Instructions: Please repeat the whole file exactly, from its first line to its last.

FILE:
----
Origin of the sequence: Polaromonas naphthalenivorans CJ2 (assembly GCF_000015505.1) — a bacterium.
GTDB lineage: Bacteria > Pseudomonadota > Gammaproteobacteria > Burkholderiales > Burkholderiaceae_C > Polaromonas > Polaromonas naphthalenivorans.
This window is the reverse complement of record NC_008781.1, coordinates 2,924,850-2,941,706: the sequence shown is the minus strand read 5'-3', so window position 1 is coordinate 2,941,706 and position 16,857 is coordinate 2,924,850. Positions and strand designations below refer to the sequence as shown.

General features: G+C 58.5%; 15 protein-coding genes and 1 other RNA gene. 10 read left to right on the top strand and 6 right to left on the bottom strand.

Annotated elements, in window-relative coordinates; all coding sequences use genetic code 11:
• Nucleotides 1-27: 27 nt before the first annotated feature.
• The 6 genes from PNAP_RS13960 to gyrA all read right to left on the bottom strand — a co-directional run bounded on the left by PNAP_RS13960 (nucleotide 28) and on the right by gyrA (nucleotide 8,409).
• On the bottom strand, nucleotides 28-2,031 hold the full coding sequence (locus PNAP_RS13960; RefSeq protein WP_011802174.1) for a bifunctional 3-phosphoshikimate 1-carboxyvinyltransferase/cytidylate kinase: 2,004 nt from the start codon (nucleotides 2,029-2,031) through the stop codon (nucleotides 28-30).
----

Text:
Origin of the sequence: Polaromonas naphthalenivorans CJ2 (assembly GCF_000015505.1) — a bacterium.
GTDB lineage: Bacteria > Pseudomonadota > Gammaproteobacteria > Burkholderiales > Burkholderiaceae_C > Polaromonas > Polaromonas naphthalenivorans.
This window is the reverse complement of record NC_008781.1, coordinates 2,924,850-2,941,706: the sequence shown is the minus strand read 5'-3', so window position 1 is coordinate 2,941,706 and position 16,857 is coordinate 2,924,850. Positions and strand designations below refer to the sequence as shown.

General features: G+C 58.5%; 15 protein-coding genes and 1 other RNA gene. 10 read left to right on the top strand and 6 right to left on the bottom strand.

Annotated elements, in window-relative coordinates; all coding sequences use genetic code 11:
• Nucleotides 1-27: 27 nt before the first annotated feature.
• The 6 genes from PNAP_RS13960 to gyrA all read right to left on the bottom strand — a co-directional run bounded on the left by PNAP_RS13960 (nucleotide 28) and on the right by gyrA (nucleotide 8,409).
• On the bottom strand, nucleotides 28-2,031 hold the full coding sequence (locus PNAP_RS13960; RefSeq protein WP_011802174.1) for a bifunctional 3-phosphoshikimate 1-carboxyvinyltransferase/cytidylate kinase: 2,004 nt from the start codon (nucleotides 2,029-2,031) through the stop codon (nucleotides 28-30).